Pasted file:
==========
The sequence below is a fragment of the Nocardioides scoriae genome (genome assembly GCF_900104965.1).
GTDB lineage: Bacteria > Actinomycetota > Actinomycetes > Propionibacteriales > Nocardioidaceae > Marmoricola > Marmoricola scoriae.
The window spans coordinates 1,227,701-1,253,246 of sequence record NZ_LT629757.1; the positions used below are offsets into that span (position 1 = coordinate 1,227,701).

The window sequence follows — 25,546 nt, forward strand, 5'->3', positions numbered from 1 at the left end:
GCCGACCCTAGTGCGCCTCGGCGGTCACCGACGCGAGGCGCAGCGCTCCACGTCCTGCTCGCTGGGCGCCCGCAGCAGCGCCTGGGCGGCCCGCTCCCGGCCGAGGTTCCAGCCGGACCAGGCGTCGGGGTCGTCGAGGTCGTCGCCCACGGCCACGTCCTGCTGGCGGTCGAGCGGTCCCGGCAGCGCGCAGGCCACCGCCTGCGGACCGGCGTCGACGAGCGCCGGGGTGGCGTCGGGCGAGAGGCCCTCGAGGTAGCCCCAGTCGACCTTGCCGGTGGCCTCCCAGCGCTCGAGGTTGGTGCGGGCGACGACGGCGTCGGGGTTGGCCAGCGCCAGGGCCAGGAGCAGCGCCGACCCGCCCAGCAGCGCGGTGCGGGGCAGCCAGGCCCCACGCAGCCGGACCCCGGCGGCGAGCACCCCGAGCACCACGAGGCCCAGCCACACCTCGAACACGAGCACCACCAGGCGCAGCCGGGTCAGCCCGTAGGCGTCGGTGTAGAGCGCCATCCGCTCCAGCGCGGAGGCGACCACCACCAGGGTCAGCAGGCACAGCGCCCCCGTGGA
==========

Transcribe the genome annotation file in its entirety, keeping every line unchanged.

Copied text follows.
The sequence below is a fragment of the Nocardioides scoriae genome (genome assembly GCF_900104965.1).
GTDB lineage: Bacteria > Actinomycetota > Actinomycetes > Propionibacteriales > Nocardioidaceae > Marmoricola > Marmoricola scoriae.
The window spans coordinates 1,227,701-1,253,246 of sequence record NZ_LT629757.1; the positions used below are offsets into that span (position 1 = coordinate 1,227,701).

The window sequence follows — 25,546 nt, forward strand, 5'->3', positions numbered from 1 at the left end:
GCCGACCCTAGTGCGCCTCGGCGGTCACCGACGCGAGGCGCAGCGCTCCACGTCCTGCTCGCTGGGCGCCCGCAGCAGCGCCTGGGCGGCCCGCTCCCGGCCGAGGTTCCAGCCGGACCAGGCGTCGGGGTCGTCGAGGTCGTCGCCCACGGCCACGTCCTGCTGGCGGTCGAGCGGTCCCGGCAGCGCGCAGGCCACCGCCTGCGGACCGGCGTCGACGAGCGCCGGGGTGGCGTCGGGCGAGAGGCCCTCGAGGTAGCCCCAGTCGACCTTGCCGGTGGCCTCCCAGCGCTCGAGGTTGGTGCGGGCGACGACGGCGTCGGGGTTGGCCAGCGCCAGGGCCAGGAGCAGCGCCGACCCGCCCAGCAGCGCGGTGCGGGGCAGCCAGGCCCCACGCAGCCGGACCCCGGCGGCGAGCACCCCGAGCACCACGAGGCCCAGCCACACCTCGAACACGAGCACCACCAGGCGCAGCCGGGTCAGCCCGTAGGCGTCGGTGTAGAGCGCCATCCGCTCCAGCGCGGAGGCGACCACCACCAGGGTCAGCAGGCACAGCGCCCCCGTGGA